Watching Food Inc. was both incredibly enlightening and very disturbing. What I noted while watching the first part of the documentary was that food is marketed very well by major food companies such as Perdue. In seeing the state of the chicken farms that ship out to Perdue I was astonished and disgusted, as I actually do have a bag of frozen Perdue chicken breasts in my fridge. The packaging of said chicken seems to appeal to those trying to be healthy with screaming labels claiming that the chicken is, “Antibiotic free!” and Aalthough these claims may be true, I doubt that people would be thoroughly convinced of the quality of chicken they were consuming if they saw this documentary. I am curious to know how policy has changed since the creation of this documentary, and how policy will change moving forward.
Watching Food Inc., I was interested in knowing whether food safety standards have changed since the Bush administration and how this became a partisan issue. This is an interesting/upsetting article about Trump’s nominated agriculture secretary, Sonny Perdue. Perdue is a climate change denier so is likely not worried about big agriculture affecting CO2 levels, contributing to a water crisis, and leading to soil erosion, etc. He also cut funding for food safety inspections in Georgia two years before a 2008 peanut-linked salmonella outbreak that originated in Georgia. Nine people died as a result of this, and 714 became sick.
In addition to this nomination, Trump has also challenged food safety in a number of other ways throughout his campaign and presidency. In a press release during his campaign, Trump vowed to eliminate “the FDA Food Police, which dictate how the federal government expects farmers to produce fruits and vegetables and even dictates the nutritional content of dog food. The rules govern the soil farmers use, farm and food production hygiene, food packaging, food temperatures and even what animals may roam which fields and when,” the statement continued. “It also greatly increased inspections of food ‘facilities,’ and levies new taxes to pay for this inspection overkill.”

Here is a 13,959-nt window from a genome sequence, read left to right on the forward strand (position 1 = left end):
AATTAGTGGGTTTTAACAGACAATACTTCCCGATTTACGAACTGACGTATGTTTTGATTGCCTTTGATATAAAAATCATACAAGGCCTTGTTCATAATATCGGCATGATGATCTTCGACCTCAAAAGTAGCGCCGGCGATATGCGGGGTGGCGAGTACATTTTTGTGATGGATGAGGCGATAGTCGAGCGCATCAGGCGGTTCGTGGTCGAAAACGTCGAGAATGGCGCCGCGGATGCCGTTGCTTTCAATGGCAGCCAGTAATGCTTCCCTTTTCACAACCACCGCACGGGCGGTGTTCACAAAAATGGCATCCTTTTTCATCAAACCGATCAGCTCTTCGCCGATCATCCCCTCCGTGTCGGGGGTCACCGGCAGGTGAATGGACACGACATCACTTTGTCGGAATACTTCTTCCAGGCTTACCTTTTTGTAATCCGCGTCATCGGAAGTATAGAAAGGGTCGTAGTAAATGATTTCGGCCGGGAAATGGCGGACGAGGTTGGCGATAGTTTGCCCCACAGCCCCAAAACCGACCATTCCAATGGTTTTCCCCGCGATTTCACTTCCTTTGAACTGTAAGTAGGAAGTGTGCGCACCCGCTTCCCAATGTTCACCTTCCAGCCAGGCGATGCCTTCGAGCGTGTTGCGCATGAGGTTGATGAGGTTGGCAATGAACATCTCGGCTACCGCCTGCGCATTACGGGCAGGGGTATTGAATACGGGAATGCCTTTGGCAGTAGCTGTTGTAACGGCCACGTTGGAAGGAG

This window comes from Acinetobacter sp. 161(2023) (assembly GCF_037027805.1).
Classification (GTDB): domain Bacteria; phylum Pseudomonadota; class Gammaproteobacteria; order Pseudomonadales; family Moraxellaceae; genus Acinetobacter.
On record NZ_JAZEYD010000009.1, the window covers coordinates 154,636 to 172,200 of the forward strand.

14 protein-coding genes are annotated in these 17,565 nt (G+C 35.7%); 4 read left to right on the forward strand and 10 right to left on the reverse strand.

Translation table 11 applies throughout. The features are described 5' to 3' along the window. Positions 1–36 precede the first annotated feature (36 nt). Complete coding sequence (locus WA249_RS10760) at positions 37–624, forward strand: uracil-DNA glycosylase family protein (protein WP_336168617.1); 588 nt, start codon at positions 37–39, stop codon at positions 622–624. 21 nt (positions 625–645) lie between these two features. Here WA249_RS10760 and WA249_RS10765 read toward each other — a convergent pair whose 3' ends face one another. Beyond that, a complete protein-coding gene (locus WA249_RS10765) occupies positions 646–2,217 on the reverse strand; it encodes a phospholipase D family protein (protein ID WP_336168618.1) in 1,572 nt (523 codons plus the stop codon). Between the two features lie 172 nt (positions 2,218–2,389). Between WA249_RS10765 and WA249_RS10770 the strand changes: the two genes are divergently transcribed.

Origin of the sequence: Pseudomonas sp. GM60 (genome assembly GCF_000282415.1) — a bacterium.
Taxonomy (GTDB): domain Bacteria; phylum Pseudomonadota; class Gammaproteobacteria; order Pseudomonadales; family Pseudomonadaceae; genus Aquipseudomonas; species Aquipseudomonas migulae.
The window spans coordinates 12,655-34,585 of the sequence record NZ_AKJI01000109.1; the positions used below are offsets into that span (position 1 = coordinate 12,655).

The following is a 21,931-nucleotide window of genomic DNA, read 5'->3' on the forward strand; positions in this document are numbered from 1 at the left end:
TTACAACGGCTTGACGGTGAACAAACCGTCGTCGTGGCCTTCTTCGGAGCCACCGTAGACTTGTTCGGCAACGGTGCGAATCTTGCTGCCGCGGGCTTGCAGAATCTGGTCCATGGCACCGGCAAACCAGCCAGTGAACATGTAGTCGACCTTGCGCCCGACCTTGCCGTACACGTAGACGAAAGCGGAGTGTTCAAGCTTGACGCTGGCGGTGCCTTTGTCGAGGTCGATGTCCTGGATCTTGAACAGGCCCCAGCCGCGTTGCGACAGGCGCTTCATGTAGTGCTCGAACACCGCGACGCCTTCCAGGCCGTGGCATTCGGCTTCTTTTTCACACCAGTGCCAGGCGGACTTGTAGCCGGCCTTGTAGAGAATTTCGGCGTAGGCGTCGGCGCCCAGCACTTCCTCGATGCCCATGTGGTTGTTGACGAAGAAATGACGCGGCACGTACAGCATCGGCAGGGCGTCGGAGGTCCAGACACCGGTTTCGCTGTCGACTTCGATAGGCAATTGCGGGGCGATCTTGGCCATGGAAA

Unfortunately, this is literally the least of our problems with the former reality tv host/potato chip we elected president.
Thought this was an interesting read to go along with some of the themes covered in class. This would be the first crop on the market to prevent fruit browning caused by the enzyme, Polyphenol oxidase (PPO).
The company spearheading the project is Okanagan Specialty Fruits Inc. Their current project are the Arctic Apples. These apples were genetically modified so that the PPO enzyme would be silenced, increasing the longevity of the apple, and later harvested.
Following their first commercial harvest this past fall, the first product to hit grocery store shelves will be the Arctic Golden slices in select midwestern U.S. stores. They’ll serve as test markets for a bigger launch later this year. The sliced apple product would minimize consumer waste, be ready to eat, and provide more nutrients that are lost in regular apples through the process of browning. Other types of products developed are Arctic Granny and Arctic Fuji.
If you have a chance check out their story and time lapse video posted below and on the product’s website.
This is the Blog for GEG 335, Sustainable Food Spring 2017, taught by Dr. Imelda K. Moise at the University of Miami. The blog will be used actively by students to post and comment on class projects, videos, and to post a summary of their final project. It will also be used to post information for students regarding the class.